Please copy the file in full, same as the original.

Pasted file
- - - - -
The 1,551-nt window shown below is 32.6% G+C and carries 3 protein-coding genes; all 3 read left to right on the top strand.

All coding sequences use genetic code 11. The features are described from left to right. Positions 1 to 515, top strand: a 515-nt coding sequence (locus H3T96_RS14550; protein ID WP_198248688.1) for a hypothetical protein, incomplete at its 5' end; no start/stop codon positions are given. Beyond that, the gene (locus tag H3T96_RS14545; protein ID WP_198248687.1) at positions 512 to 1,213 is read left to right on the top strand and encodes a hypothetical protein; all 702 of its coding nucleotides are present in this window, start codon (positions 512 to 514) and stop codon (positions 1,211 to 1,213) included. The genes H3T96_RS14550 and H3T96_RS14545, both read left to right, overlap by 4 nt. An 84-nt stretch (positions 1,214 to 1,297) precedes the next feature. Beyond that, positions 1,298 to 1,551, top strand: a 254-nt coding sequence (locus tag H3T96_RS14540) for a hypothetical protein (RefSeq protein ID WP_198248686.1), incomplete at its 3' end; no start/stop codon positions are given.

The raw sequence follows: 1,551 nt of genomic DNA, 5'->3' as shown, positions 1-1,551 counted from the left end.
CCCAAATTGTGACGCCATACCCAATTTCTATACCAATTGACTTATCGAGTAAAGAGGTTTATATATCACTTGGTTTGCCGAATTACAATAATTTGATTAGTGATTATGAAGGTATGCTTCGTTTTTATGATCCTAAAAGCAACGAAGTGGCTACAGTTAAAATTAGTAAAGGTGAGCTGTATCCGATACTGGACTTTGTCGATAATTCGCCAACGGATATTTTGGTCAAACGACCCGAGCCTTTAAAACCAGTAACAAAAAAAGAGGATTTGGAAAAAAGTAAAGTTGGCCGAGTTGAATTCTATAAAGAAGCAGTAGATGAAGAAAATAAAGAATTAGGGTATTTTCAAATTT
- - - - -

The 1,551-nt window shown below is 32.6% G+C and carries 3 protein-coding genes; all 3 read left to right on the top strand.

All coding sequences use genetic code 11. The features are described from left to right. Positions 1 to 515, top strand: a 515-nt coding sequence (locus H3T96_RS14550; protein ID WP_198248688.1) for a hypothetical protein, incomplete at its 5' end; no start/stop codon positions are given. Beyond that, the gene (locus tag H3T96_RS14545; protein ID WP_198248687.1) at positions 512 to 1,213 is read left to right on the top strand and encodes a hypothetical protein; all 702 of its coding nucleotides are present in this window, start codon (positions 512 to 514) and stop codon (positions 1,211 to 1,213) included. The genes H3T96_RS14550 and H3T96_RS14545, both read left to right, overlap by 4 nt. An 84-nt stretch (positions 1,214 to 1,297) precedes the next feature. Beyond that, positions 1,298 to 1,551, top strand: a 254-nt coding sequence (locus tag H3T96_RS14540) for a hypothetical protein (RefSeq protein ID WP_198248686.1), incomplete at its 3' end; no start/stop codon positions are given.

The raw sequence follows: 1,551 nt of genomic DNA, 5'->3' as shown, positions 1-1,551 counted from the left end.
CCCAAATTGTGACGCCATACCCAATTTCTATACCAATTGACTTATCGAGTAAAGAGGTTTATATATCACTTGGTTTGCCGAATTACAATAATTTGATTAGTGATTATGAAGGTATGCTTCGTTTTTATGATCCTAAAAGCAACGAAGTGGCTACAGTTAAAATTAGTAAAGGTGAGCTGTATCCGATACTGGACTTTGTCGATAATTCGCCAACGGATATTTTGGTCAAACGACCCGAGCCTTTAAAACCAGTAACAAAAAAAGAGGATTTGGAAAAAAGTAAAGTTGGCCGAGTTGAATTCTATAAAGAAGCAGTAGATGAAGAAAATAAAGAATTAGGGTATTTTCAAATTT